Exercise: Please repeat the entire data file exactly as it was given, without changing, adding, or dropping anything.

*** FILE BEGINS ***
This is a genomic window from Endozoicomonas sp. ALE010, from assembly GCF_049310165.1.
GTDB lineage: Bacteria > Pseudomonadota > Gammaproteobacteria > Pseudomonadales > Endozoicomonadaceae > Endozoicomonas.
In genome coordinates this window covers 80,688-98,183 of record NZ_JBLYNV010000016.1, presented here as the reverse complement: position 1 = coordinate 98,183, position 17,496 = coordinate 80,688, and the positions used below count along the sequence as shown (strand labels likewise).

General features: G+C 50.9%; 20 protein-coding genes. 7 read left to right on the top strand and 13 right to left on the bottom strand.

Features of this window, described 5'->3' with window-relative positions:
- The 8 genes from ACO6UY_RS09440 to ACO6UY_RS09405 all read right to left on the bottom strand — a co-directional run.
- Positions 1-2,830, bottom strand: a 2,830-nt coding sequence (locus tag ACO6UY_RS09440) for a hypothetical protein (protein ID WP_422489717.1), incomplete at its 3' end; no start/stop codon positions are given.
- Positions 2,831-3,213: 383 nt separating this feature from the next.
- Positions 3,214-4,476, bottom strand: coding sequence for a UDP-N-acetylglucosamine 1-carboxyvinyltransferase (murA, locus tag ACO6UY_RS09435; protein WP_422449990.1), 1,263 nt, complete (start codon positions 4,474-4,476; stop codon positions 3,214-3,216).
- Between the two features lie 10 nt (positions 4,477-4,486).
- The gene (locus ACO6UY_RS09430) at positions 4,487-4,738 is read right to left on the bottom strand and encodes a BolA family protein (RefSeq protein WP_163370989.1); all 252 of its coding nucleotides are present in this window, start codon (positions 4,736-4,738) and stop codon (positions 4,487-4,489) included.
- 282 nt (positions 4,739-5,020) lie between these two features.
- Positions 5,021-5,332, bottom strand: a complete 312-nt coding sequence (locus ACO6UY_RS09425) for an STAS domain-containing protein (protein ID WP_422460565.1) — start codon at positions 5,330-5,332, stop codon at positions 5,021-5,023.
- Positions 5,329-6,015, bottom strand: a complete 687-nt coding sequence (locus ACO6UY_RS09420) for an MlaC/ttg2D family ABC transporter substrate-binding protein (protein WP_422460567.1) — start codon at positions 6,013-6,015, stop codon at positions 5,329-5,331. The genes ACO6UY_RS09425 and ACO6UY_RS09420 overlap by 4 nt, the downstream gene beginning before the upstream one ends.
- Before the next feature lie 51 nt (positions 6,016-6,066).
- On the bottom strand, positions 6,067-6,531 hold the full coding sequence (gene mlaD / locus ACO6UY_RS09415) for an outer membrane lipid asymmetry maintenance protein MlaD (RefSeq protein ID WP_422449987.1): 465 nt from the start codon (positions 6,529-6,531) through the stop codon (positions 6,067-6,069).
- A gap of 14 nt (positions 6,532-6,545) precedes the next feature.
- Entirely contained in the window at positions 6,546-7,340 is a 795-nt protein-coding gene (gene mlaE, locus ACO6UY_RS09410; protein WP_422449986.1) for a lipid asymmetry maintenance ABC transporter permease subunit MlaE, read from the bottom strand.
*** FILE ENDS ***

This is a genomic window from Endozoicomonas sp. ALE010, from assembly GCF_049310165.1.
GTDB lineage: Bacteria > Pseudomonadota > Gammaproteobacteria > Pseudomonadales > Endozoicomonadaceae > Endozoicomonas.
In genome coordinates this window covers 80,688-98,183 of record NZ_JBLYNV010000016.1, presented here as the reverse complement: position 1 = coordinate 98,183, position 17,496 = coordinate 80,688, and the positions used below count along the sequence as shown (strand labels likewise).

General features: G+C 50.9%; 20 protein-coding genes. 7 read left to right on the top strand and 13 right to left on the bottom strand.

Features of this window, described 5'->3' with window-relative positions:
- The 8 genes from ACO6UY_RS09440 to ACO6UY_RS09405 all read right to left on the bottom strand — a co-directional run.
- Positions 1-2,830, bottom strand: a 2,830-nt coding sequence (locus tag ACO6UY_RS09440) for a hypothetical protein (protein ID WP_422489717.1), incomplete at its 3' end; no start/stop codon positions are given.
- Positions 2,831-3,213: 383 nt separating this feature from the next.
- Positions 3,214-4,476, bottom strand: coding sequence for a UDP-N-acetylglucosamine 1-carboxyvinyltransferase (murA, locus tag ACO6UY_RS09435; protein WP_422449990.1), 1,263 nt, complete (start codon positions 4,474-4,476; stop codon positions 3,214-3,216).
- Between the two features lie 10 nt (positions 4,477-4,486).
- The gene (locus ACO6UY_RS09430) at positions 4,487-4,738 is read right to left on the bottom strand and encodes a BolA family protein (RefSeq protein WP_163370989.1); all 252 of its coding nucleotides are present in this window, start codon (positions 4,736-4,738) and stop codon (positions 4,487-4,489) included.
- 282 nt (positions 4,739-5,020) lie between these two features.
- Positions 5,021-5,332, bottom strand: a complete 312-nt coding sequence (locus ACO6UY_RS09425) for an STAS domain-containing protein (protein ID WP_422460565.1) — start codon at positions 5,330-5,332, stop codon at positions 5,021-5,023.
- Positions 5,329-6,015, bottom strand: a complete 687-nt coding sequence (locus ACO6UY_RS09420) for an MlaC/ttg2D family ABC transporter substrate-binding protein (protein WP_422460567.1) — start codon at positions 6,013-6,015, stop codon at positions 5,329-5,331. The genes ACO6UY_RS09425 and ACO6UY_RS09420 overlap by 4 nt, the downstream gene beginning before the upstream one ends.
- Before the next feature lie 51 nt (positions 6,016-6,066).
- On the bottom strand, positions 6,067-6,531 hold the full coding sequence (gene mlaD / locus ACO6UY_RS09415) for an outer membrane lipid asymmetry maintenance protein MlaD (RefSeq protein ID WP_422449987.1): 465 nt from the start codon (positions 6,529-6,531) through the stop codon (positions 6,067-6,069).
- A gap of 14 nt (positions 6,532-6,545) precedes the next feature.
- Entirely contained in the window at positions 6,546-7,340 is a 795-nt protein-coding gene (gene mlaE, locus ACO6UY_RS09410; protein WP_422449986.1) for a lipid asymmetry maintenance ABC transporter permease subunit MlaE, read from the bottom strand.